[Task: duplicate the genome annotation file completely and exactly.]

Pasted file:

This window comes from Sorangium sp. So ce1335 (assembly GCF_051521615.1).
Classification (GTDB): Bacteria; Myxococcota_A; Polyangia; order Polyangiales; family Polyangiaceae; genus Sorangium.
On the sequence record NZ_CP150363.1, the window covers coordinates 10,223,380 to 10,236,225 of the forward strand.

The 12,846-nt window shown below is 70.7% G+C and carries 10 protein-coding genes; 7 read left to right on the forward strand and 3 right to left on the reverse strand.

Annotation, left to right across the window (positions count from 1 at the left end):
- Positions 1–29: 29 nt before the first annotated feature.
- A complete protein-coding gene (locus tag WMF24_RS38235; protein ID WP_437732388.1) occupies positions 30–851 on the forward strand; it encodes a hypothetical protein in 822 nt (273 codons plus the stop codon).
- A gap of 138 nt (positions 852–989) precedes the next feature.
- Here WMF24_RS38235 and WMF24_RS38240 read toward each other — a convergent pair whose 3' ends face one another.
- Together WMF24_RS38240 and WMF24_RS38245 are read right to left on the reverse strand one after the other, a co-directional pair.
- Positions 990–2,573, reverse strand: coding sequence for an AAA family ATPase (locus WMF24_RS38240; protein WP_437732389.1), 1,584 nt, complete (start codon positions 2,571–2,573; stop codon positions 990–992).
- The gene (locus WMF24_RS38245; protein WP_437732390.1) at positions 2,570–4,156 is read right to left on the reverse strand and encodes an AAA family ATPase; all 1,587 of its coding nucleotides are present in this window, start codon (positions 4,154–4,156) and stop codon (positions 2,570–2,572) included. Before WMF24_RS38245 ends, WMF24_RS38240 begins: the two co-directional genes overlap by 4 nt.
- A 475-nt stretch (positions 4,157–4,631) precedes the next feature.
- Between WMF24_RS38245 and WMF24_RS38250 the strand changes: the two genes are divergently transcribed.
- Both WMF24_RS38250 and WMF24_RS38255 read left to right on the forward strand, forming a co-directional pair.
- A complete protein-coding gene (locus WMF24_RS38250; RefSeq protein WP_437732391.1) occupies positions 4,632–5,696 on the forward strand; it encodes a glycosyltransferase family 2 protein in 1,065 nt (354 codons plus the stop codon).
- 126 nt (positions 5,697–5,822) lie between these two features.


This window comes from Sorangium sp. So ce1335 (assembly GCF_051521615.1).
Classification (GTDB): Bacteria; Myxococcota_A; Polyangia; order Polyangiales; family Polyangiaceae; genus Sorangium.
On the sequence record NZ_CP150363.1, the window covers coordinates 10,223,380 to 10,236,225 of the forward strand.

The 12,846-nt window shown below is 70.7% G+C and carries 10 protein-coding genes; 7 read left to right on the forward strand and 3 right to left on the reverse strand.

Annotation, left to right across the window (positions count from 1 at the left end):
- Positions 1–29: 29 nt before the first annotated feature.
- A complete protein-coding gene (locus tag WMF24_RS38235; protein ID WP_437732388.1) occupies positions 30–851 on the forward strand; it encodes a hypothetical protein in 822 nt (273 codons plus the stop codon).
- A gap of 138 nt (positions 852–989) precedes the next feature.
- Here WMF24_RS38235 and WMF24_RS38240 read toward each other — a convergent pair whose 3' ends face one another.
- Together WMF24_RS38240 and WMF24_RS38245 are read right to left on the reverse strand one after the other, a co-directional pair.
- Positions 990–2,573, reverse strand: coding sequence for an AAA family ATPase (locus WMF24_RS38240; protein WP_437732389.1), 1,584 nt, complete (start codon positions 2,571–2,573; stop codon positions 990–992).
- The gene (locus WMF24_RS38245; protein WP_437732390.1) at positions 2,570–4,156 is read right to left on the reverse strand and encodes an AAA family ATPase; all 1,587 of its coding nucleotides are present in this window, start codon (positions 4,154–4,156) and stop codon (positions 2,570–2,572) included. Before WMF24_RS38245 ends, WMF24_RS38240 begins: the two co-directional genes overlap by 4 nt.
- A 475-nt stretch (positions 4,157–4,631) precedes the next feature.
- Between WMF24_RS38245 and WMF24_RS38250 the strand changes: the two genes are divergently transcribed.
- Both WMF24_RS38250 and WMF24_RS38255 read left to right on the forward strand, forming a co-directional pair.
- A complete protein-coding gene (locus WMF24_RS38250; RefSeq protein WP_437732391.1) occupies positions 4,632–5,696 on the forward strand; it encodes a glycosyltransferase family 2 protein in 1,065 nt (354 codons plus the stop codon).
- 126 nt (positions 5,697–5,822) lie between these two features.